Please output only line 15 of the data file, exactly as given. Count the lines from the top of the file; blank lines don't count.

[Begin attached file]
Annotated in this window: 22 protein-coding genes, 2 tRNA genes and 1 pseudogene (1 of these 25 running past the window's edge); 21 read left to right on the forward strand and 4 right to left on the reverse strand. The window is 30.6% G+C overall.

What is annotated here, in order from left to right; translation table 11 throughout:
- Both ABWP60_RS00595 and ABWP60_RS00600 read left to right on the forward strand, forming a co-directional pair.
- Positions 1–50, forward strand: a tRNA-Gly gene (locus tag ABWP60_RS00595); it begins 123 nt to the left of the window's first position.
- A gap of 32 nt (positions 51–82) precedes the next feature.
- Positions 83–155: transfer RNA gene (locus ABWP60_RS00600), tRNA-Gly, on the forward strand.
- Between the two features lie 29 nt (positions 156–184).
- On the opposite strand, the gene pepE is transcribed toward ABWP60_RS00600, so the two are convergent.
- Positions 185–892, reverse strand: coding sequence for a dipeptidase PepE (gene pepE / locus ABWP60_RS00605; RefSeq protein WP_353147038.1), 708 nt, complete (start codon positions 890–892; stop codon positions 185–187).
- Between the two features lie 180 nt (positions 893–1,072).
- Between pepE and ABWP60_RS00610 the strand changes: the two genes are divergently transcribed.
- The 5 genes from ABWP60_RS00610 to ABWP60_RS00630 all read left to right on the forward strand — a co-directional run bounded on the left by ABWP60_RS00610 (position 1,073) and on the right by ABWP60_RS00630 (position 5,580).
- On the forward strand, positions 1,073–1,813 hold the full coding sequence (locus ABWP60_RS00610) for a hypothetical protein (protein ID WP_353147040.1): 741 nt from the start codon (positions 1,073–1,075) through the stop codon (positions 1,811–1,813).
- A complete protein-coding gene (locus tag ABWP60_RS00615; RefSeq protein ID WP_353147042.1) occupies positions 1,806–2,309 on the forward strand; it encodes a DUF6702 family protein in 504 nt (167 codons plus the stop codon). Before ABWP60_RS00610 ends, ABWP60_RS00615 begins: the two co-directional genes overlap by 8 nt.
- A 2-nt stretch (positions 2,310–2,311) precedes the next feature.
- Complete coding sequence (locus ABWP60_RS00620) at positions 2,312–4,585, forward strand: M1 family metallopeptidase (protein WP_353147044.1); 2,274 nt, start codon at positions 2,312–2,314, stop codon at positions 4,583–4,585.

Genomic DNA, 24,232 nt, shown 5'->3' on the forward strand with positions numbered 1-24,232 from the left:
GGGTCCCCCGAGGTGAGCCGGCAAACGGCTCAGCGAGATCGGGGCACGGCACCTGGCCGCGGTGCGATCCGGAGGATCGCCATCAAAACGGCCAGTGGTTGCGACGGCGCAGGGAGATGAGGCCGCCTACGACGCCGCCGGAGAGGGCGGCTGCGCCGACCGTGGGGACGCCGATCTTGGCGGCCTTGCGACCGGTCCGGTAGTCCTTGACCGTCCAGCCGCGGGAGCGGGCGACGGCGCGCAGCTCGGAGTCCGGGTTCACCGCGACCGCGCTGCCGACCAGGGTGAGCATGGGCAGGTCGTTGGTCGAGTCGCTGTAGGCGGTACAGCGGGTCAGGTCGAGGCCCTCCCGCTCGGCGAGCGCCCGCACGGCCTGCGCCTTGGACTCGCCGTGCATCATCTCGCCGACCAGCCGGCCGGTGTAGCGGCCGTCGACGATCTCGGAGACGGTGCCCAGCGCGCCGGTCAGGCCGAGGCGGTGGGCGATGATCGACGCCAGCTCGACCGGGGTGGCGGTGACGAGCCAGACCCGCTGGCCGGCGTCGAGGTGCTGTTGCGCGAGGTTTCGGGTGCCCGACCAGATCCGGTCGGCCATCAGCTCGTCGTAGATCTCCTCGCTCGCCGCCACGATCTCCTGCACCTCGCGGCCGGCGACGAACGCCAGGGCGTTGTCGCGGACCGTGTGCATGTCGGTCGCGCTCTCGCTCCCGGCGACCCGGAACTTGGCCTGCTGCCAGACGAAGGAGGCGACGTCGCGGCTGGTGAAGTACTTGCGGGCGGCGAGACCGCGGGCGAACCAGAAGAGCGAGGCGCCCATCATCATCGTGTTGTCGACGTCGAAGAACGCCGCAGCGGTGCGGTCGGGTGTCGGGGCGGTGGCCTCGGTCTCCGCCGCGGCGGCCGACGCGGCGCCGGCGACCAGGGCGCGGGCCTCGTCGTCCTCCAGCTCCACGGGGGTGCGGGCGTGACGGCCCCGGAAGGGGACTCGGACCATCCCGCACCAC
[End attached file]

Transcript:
- A 2-nt stretch (positions 2,310–2,311) precedes the next feature.